He would advise anyone pursuing a career in skating "Skating is a long road. Don't get into skating for the short haul." He and coach Scott Davis had a plan that worked for them and that was for Vaughn to "skate as directed." Vaughn says "skating is one of the few sports that noone in the word can do well competitively skating at a recreational level." True enough. So, skating at a competitive level like he did, what was the secret to Vaughn achieving his dream of competing at the Olympics? "I skated as directed." he said with a chuckle.

The best gift skating has given Vaughn? His relationship with singer Amanda Avila pictured here, whom he met on the cruise ship.

More from Vaughn:

Don't forget LOTS more videos on Pj's YouTube ChannelPjKwongWordBroker

Posted By SkatingPj

How many times have I said that working in skating is like being part of a family? A lot! Almost without question, one of the biggest thrills is catching up with a former student; even more so when thay have made it to the national stage. Alexandra Najarro is one of those kids for me. The little girl I worked with about 10 years ago when her mother, Eva, and I coached together in Mississauga was tiny, determined, talented, with a quick smile, an intensity and a work ethic  that would come to define her competitive streak.

For many people, her debut into our collective consciousness came at last year's Canadian Championships where she was dazzling in her Short program and finished in 2nd and in 4th overall.  For many Alexandra was 'the spoiler' and the skater that inspired the competitiveness in the final flight of Ladies at Nationals.

Catching up with Alexandra after the FSB Thornhill Summer Skate competition I got the sense that although there are other aspects to her life, like wanting to become a lawyer at the end of her studies at Toronto's York University, for the moment skating is front and centre. She can easily talk about other hobbies like watching and playing tennis and enjoying crafting while continuing to engage her brain in the 'how to's of improving footwork and adding to her jump inventory in skating.  In other words, despite what else may be going on, she is very 'present' in her skating life, constantly balancing it all by establishing priorities.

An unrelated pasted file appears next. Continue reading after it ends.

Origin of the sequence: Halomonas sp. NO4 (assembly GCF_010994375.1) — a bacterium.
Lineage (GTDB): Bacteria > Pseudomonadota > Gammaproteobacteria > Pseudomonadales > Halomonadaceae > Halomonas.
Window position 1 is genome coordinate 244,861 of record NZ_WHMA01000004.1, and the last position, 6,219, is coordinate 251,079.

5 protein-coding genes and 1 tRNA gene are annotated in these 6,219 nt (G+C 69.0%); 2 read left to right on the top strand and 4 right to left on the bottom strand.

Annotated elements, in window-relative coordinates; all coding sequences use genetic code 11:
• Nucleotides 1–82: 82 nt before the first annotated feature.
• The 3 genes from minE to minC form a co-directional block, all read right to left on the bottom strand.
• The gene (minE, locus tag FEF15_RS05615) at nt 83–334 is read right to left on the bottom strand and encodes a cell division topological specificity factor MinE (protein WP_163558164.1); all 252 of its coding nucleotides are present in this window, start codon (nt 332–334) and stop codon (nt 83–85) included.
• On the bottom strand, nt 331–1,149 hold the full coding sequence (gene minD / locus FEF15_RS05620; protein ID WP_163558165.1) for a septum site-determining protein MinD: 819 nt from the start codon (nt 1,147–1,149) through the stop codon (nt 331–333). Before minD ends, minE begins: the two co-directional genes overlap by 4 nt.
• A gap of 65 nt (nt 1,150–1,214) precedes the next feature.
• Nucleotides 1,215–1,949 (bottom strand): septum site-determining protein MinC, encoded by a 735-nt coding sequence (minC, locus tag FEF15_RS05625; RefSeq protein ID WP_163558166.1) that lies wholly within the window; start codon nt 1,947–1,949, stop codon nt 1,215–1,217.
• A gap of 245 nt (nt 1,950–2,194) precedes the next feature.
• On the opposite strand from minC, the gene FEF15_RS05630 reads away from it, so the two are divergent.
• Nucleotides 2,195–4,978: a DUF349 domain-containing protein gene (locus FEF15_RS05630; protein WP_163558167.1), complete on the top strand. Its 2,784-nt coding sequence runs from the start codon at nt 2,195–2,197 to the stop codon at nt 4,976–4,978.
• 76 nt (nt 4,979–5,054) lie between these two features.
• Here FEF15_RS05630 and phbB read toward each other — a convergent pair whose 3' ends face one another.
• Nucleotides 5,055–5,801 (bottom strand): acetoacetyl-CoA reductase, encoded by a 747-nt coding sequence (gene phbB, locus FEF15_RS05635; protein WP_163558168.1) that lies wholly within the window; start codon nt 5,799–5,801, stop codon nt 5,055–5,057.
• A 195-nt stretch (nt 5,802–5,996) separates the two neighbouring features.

In this season,  she was assigned to compete at the Junior Grand Prix in Australia after which she will be focusing on her Senior prorgams in order to be ready for the Challenge and Canadian national events.

"Skating is exhilirating and fun and very exciting for me." says Najarro who continues "I love to move to music. I love to perform."  It shows.

Olympic Champion Yu-Na Kim is Alexandra's role model: "I really like the fact that she has the 'full package.' It is Kim's example that offers her the need for better consistency, stronger focus and a triple/triple combination. 

This year's short program is the same as last but the free is brand new. Alexandra is skating to The Black Swan in a program choreographed by Myke Gilman which should deliver on her ability to perform.

Former Canadian Champion, Tracey Wainman knows a thing or two about performing and provides the base coaching for Alexandra. Between them, they are working on achieving clean and consistent triples including new-ish Loops and Lutzes in competition, footwork at a higher level and skating skills. Alexandra says: "I want to improve from last year as far as my speed and flow are concerned."

I would like to take credit for Alexandra's success at the Senior level from the amazing Ten-Fox  dance lessons I gave her all those years ago...I would like to...BUT...I can't. 

Alexandra Najarro a great example of creating success on her own terms: hard work, dedication and talent.